Consider the Raven

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Today I was reading one of my favorite (and most challenging) of Jesus’ teachings: do not worry.

Here is what Leon Morris has to say about Luke 12:24:

Jesus reinforces this [teaching] with an appeal to the ravens (or ‘crows’, Goodspeed, GNB), mentioned here only in the New Testament (they are the objects of God’s care in Ps. 147:9). Birds do not engage in agricultural activities, but they do not lack for all that. God feeds them. There is possibly significance in the fact that ravens were unclean (Lev. 11:15). God makes provision even for these unclean birds. And Jesus goes on to remind his hearers that they are of more value than birds (cf. v. 7)

Here is a poem I wrote about a parallel passage, Matthew 6:34:

Matthew 6:34

It’d be too easy to assume
You were talking to me, so
Who? Your disciples? They
Seemed to worry more about
Fish than God (then anyway).
The crowds, hungry and poor
And the soldiers stealing their cloaks?
Maybe. And maybe yourself,
Reminding yourself of what
You already knew: the times
Were short, the work was long
From Capernaum down to Judah, and
The coming trial must not
Darken the day too soon.

Each day has trouble enough.

Photo credit: Raven and the First Men at UBC’s Museum of Anthropology, by bRONTE dIGITAL

Trust in the Lord

Today, I read two passages that bookend well together.

The first, Psalm 125, which begins:

Those who trust in the Lord are like Mount Zion,

which cannot be shaken but endures forever.

The second, is from Luke 5.  After beginning his public ministry, Jesus calls Simon Peter, James, and John to follow him. After addressing a crowd from Simon’s fishing boat, Jesus commands Simon to put out his net.  Simon responds:

Master, we’ve worked hard all night and haven’t caught anything.  But because you say so, I will let down the nets.

The nets are lowered, an enormous number of fish are caught, and Simon falls at Jesus’ feet, leading to this exchange:

“Go away from me, Lord; I am a sinful man!.”  For he and all his companions were astonished at the catch of fish they had taken, and so were James and John, the sons of Zebedee, Simon’s partners.

Then Jesus said to Simon, “Don’t be afraid; from now on you will fish for people.” So they pulled their boats up on shore, left everything and followed him.

Psalm 125 promises that those who trust in the Lord (lit. YHWH) will be like Mount Zion, and Luke 5 depicts Simon – who would be called The Rock – trusting in Jesus.

A couple of side notes.  I appreciate the egalitarian spirit of the TNIV, which I am currently using in my personal reading, but “you will fish for people” simply doesn’t have the rhetorical strength of “thou shalt catch men” from the King James. Also, did Simon’s entire fishing company disband and follow Jesus?  The text has an interesting change of person: Jesus calls Simon to follow him, then concludes “So they pulled their boats up on shore, left everything, and followed him.” The change of person is also their in both the King James and NIV.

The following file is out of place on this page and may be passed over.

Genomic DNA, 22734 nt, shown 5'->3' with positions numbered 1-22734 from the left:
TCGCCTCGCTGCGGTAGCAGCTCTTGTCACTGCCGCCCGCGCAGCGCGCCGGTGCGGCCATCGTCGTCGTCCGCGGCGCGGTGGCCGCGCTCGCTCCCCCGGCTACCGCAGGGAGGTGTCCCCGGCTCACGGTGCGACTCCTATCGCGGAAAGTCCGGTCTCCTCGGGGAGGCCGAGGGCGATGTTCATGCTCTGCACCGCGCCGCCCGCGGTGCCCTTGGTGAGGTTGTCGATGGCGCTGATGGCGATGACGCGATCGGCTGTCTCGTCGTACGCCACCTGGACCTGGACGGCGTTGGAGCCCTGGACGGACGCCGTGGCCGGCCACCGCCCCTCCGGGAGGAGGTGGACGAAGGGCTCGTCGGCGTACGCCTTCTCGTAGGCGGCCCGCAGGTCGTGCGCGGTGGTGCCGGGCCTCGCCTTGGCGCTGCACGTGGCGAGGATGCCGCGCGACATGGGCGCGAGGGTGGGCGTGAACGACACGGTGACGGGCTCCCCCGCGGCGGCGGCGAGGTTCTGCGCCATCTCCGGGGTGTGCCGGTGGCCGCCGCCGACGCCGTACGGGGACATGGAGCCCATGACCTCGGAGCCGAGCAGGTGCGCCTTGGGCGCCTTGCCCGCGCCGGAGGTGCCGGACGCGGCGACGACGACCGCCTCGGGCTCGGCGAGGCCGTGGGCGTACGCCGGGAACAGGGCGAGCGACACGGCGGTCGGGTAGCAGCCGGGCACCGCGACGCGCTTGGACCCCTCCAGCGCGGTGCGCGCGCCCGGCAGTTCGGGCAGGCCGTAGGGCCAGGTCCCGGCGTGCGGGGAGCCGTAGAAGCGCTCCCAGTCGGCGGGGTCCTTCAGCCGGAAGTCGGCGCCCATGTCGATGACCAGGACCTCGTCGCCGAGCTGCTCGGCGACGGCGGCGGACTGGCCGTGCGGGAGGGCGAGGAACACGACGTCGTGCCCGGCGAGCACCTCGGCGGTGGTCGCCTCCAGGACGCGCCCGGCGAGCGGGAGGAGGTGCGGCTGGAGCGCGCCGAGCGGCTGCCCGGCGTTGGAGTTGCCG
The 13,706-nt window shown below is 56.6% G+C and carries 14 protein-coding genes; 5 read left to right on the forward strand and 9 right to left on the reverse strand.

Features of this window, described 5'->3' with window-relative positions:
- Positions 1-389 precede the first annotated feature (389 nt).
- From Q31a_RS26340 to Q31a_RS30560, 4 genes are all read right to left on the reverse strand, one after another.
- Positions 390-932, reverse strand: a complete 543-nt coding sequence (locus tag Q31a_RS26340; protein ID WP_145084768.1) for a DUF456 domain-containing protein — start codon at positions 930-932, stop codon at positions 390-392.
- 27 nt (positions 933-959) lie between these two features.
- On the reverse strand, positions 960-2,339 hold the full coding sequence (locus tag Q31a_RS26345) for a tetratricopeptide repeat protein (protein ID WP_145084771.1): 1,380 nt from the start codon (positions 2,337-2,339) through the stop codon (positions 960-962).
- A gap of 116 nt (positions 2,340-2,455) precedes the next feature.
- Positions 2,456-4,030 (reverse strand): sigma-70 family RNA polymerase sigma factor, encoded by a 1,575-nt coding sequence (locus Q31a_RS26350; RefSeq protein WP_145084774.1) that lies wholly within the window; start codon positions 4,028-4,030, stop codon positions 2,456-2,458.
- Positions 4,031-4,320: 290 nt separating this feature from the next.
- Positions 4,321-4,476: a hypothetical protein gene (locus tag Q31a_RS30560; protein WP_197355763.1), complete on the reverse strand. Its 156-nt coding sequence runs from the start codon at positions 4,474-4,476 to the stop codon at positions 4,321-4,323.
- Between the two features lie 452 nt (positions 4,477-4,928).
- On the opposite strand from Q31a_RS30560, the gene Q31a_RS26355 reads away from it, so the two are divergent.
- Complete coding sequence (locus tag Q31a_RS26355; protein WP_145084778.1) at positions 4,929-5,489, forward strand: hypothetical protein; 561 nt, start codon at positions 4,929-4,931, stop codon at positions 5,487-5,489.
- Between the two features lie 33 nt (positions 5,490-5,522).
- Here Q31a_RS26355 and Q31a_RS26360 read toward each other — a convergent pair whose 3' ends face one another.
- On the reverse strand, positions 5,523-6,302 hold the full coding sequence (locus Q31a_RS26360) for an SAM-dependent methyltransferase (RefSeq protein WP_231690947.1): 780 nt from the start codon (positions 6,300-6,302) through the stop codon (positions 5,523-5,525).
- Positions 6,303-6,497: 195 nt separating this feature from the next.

How does it change our perspective of this scene to think of any entire company of men – a small business, really – following Jesus together?  Were they following Jesus, or were they following Simon Peter, their boss, who was following Jesus?

Milton's 400th Birthday

This year is John Milton’s 400th birthday, and Stanley Fish has written a post about Ninth International Milton Symposium in London, which touches on the many things to appreciate about Milton.  Here are a couple of good quotes.  First, about why Milton matters:

Rather than being employed for its own sake, the poetry is always in the service of ideas and moral commitments, and it is always demanding that its readers measure themselves against the judgments it repeatedly makes – judgments about the nature of virtue, about the proper mode of civil and domestic behavior, about the true shape of heroism, about the self-parodying bluster of military action, about the criteria of aesthetic excellence, about the uses of leisure, about one’s duties to man and God, about the scope and limitations of reason, about the primacy of faith, about everything.

Apparently, the ghost of Shakespeare hangs over Milton studies constantly.  Another good quote, about the difference between Milton and Shakespeare, referring to the debates over who wrote Shakespeare’s plays:

Jonathan Rosen was getting at something like this when he said in a recent New Yorker piece, “No one would ever wonder whether Milton was really the author of his own work.”

Milton went blind in his mid-forties, prior to writing Paradise Lost: the magnificent epic that Milton is best known for was composed mentally and dictated to a series of secretaries, including one of his daughters and the poet Andrew Marvell, who wrote the poem “To His Coy Mistress,” a standard of English textbooks.

His blindness led him to compose one of the greatest poems in the English language, “On His Blindness,” which I memorized while I was unemployed following graduate school, wondering whether my long education would ever result in productive employment: